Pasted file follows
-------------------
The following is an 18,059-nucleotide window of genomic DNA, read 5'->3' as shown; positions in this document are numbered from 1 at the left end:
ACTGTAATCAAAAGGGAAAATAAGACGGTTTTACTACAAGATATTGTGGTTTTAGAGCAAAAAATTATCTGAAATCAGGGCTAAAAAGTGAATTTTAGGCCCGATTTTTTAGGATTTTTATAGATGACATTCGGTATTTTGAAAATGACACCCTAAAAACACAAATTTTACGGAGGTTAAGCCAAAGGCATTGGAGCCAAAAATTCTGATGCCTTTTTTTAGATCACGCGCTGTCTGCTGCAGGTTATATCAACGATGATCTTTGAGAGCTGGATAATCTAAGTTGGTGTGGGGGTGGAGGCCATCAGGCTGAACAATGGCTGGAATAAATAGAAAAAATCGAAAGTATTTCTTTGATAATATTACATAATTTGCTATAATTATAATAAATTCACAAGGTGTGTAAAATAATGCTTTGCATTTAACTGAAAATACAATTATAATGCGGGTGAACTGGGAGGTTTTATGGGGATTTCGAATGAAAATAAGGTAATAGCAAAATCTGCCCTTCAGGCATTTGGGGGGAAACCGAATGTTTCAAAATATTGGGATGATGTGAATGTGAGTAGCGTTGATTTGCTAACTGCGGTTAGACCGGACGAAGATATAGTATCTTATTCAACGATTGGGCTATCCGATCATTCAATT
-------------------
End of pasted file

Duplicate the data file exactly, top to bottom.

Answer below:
The following is an 18,059-nucleotide window of genomic DNA, read 5'->3' as shown; positions in this document are numbered from 1 at the left end:
ACTGTAATCAAAAGGGAAAATAAGACGGTTTTACTACAAGATATTGTGGTTTTAGAGCAAAAAATTATCTGAAATCAGGGCTAAAAAGTGAATTTTAGGCCCGATTTTTTAGGATTTTTATAGATGACATTCGGTATTTTGAAAATGACACCCTAAAAACACAAATTTTACGGAGGTTAAGCCAAAGGCATTGGAGCCAAAAATTCTGATGCCTTTTTTTAGATCACGCGCTGTCTGCTGCAGGTTATATCAACGATGATCTTTGAGAGCTGGATAATCTAAGTTGGTGTGGGGGTGGAGGCCATCAGGCTGAACAATGGCTGGAATAAATAGAAAAAATCGAAAGTATTTCTTTGATAATATTACATAATTTGCTATAATTATAATAAATTCACAAGGTGTGTAAAATAATGCTTTGCATTTAACTGAAAATACAATTATAATGCGGGTGAACTGGGAGGTTTTATGGGGATTTCGAATGAAAATAAGGTAATAGCAAAATCTGCCCTTCAGGCATTTGGGGGGAAACCGAATGTTTCAAAATATTGGGATGATGTGAATGTGAGTAGCGTTGATTTGCTAACTGCGGTTAGACCGGACGAAGATATAGTATCTTATTCAACGATTGGGCTATCCGATCATTCAATT